Finding out what insurance coverage is available for you after a motor vehicle accident can be challenging and complex. In a recent unpublished case, a Kentucky court had ruled an insurance company had no duty to defend or indemnify a man under a liability policy issued to a construction company. The construction company did highway mowing and landscaping, and its entire fleet of trucks was insured under a Tower liability policy. This policy excluded coverage for injuries that could be subject to worker’s compensation or a similar law.
An accident happened when an employee of the construction company fell from one of its pick-up trucks and died from his injuries. The truck was being operated by Brent Horn. Horn was not an employee of the company, but he had permission to operate the vehicle.
Afterward, the decedent’s estate filed a wrongful death action against Horn, who believed the liability policy for the trucks covered this type of action. He asked the insurance company to defend and indemnify him, which means paying any damages awarded by the jury. The insurer filed a complaint asking the court to decide whether it had to defend and indemnify Horn. The Court ruled that the insurance contract created coverage for Horn, however, because Horn was not an employee there was no coverage.
Both parties filed a motion for summary judgment. The court granted the insurer’s motion. It concluded that the insurance contract created coverage for Horn, but Horn was excluded because of the employee exclusion. Horn appealed, arguing that the employee exclusion did not apply to these particular facts.
The appellate court reversed the trial court and explained that where an insurance contract’s terms are plain and unambiguous, they have to be applied as written. Exclusions, like the employee exclusion, are strictly construed. The plain language of the policy covered anyone who was using with permission a covered auto. Horn would ordinarily be an insured party. The exclusion applied if the insured party could be liable as an employer or in another capacity, and it applied to an obligation to share damages or repay someone else because of an injury. Horn believed another clause applied: the “severability-of-interests” clause. This clause stated that when looking at coverage the term “insured” would only apply to the insured party claiming that coverage, not all the insured parties collectively.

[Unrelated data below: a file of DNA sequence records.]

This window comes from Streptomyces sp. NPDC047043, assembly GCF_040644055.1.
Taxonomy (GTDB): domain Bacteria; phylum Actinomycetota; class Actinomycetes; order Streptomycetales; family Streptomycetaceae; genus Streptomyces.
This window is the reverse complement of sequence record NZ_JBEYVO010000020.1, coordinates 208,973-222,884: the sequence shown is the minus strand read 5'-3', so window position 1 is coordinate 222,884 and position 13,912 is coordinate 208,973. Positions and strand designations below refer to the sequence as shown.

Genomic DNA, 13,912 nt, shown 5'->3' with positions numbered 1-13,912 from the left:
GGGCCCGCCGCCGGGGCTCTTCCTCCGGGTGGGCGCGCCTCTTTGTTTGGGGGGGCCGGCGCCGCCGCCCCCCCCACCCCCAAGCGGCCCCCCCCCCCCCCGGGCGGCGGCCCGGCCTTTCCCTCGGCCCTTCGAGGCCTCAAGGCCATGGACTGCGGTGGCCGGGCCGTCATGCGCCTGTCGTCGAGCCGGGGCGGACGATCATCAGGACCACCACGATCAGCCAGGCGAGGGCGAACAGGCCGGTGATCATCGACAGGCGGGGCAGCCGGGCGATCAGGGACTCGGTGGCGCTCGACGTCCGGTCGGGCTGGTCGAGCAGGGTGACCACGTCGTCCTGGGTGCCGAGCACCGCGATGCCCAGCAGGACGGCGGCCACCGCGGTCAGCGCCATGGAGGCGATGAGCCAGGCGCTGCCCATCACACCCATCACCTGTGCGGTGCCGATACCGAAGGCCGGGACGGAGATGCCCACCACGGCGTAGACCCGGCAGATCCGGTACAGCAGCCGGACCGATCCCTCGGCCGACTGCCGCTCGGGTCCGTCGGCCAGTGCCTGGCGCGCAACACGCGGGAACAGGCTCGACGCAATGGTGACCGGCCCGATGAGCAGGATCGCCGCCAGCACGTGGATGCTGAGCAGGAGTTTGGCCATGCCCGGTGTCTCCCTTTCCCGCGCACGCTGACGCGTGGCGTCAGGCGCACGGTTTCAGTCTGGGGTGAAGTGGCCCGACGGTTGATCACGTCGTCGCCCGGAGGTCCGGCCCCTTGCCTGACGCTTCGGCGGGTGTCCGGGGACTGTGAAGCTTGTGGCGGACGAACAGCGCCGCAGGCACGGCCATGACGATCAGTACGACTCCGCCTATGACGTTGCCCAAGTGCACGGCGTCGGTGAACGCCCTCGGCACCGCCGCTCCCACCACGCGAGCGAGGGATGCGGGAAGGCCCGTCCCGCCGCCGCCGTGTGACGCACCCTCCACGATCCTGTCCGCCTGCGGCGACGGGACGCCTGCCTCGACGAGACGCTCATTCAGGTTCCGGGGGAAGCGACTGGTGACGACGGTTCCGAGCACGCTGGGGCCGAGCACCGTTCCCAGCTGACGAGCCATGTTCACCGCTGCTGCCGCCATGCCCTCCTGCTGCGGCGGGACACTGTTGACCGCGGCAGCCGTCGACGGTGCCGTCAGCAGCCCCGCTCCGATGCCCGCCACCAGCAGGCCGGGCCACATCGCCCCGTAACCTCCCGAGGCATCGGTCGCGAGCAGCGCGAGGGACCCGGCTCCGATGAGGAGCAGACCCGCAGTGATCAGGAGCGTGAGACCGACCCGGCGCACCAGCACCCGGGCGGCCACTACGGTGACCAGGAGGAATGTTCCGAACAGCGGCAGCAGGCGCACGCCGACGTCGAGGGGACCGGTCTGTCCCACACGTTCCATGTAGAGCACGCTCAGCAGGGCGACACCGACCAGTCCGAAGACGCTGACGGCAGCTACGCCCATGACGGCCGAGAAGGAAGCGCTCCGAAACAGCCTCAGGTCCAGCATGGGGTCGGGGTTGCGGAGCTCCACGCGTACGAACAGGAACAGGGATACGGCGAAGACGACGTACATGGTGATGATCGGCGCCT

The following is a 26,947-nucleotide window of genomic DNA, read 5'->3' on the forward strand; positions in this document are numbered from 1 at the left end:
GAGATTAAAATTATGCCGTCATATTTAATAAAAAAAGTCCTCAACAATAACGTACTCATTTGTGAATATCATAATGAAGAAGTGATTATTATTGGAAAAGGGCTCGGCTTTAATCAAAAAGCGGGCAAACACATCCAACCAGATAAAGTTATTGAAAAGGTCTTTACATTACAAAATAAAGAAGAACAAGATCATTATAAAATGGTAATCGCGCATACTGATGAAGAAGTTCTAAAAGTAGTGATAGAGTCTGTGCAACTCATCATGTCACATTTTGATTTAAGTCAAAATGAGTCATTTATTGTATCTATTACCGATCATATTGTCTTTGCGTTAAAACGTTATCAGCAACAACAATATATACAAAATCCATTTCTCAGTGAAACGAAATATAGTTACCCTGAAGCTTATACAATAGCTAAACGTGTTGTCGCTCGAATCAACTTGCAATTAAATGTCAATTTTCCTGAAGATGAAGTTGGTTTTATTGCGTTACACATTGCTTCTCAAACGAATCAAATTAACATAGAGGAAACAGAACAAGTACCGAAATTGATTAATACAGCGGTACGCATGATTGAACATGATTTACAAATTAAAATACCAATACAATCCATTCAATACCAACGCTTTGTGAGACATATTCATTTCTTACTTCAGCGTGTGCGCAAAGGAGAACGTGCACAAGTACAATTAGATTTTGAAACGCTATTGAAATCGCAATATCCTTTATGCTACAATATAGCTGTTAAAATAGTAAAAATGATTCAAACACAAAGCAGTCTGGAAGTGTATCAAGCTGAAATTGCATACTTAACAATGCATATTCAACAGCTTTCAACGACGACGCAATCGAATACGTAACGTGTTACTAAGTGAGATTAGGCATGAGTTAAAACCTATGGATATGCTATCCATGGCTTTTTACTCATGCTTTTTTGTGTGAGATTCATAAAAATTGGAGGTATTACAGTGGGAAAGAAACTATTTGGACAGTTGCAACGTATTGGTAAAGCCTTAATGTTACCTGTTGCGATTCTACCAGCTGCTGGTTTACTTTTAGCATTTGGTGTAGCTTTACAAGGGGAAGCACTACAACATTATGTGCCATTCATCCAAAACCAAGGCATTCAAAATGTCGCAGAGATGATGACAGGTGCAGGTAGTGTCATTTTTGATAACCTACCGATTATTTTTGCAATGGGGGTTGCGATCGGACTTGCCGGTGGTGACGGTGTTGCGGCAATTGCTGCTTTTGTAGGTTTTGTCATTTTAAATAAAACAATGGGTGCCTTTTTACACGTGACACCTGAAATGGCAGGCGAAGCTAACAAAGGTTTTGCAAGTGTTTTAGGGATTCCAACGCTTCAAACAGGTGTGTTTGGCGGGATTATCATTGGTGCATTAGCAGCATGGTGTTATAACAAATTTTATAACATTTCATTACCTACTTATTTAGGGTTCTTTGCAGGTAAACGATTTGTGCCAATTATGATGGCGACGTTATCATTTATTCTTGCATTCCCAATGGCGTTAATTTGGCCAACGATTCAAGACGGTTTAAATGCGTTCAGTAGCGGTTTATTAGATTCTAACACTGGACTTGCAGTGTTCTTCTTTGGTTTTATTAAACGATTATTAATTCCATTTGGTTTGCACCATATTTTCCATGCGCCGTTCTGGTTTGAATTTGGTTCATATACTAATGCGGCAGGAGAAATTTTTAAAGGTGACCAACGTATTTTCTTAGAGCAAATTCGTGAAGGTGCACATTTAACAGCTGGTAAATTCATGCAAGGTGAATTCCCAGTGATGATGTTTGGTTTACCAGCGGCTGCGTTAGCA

In this case, the employer was the named insured party, not Horn. Horn was also an insured party, but only Horn was claiming the benefit of coverage, not the employer. Therefore, the policy was to be interpreted only with respect to Horn, not the employer. The decedent was an employee of the insured party, and therefore his death was not covered by the policy in the event of a lawsuit against the employer.
However, the Insurance Company had a duty to cover Horn’s liability to the decedent’s estate because his interests could be severed from the employer’s or the decedent’s interests. While the exclusion barred coverage for bodily injury to the insured party’s employee, Horn was being sued by someone who was not his employee. The appellate court explained that Horn had a unique status. He was not barred from coverage either in terms of defense or in terms of indemnification. It reversed the summary judgment and remanded the case to the lower court for further proceedings.
The appellate court explained that Horn had a unique status. He was not barred from coverage either in terms of defense or in terms of indemnification. It reversed the summary judgment and remanded the case to the lower court for further proceedings.
Even reading “plain and unambiguous” language in an insurance policy can be difficult for a layperson. If you are seriously hurt in a tractor trailer accident or a loved one is killed, you should consult with an attorney as soon as possible to determine whether any relief is available to you. The knowledgeable Kentucky personal injury attorneys of English, Lucas, Priest & Owsley may be able to help you. Contact us at 270-781-6500 or via our online form.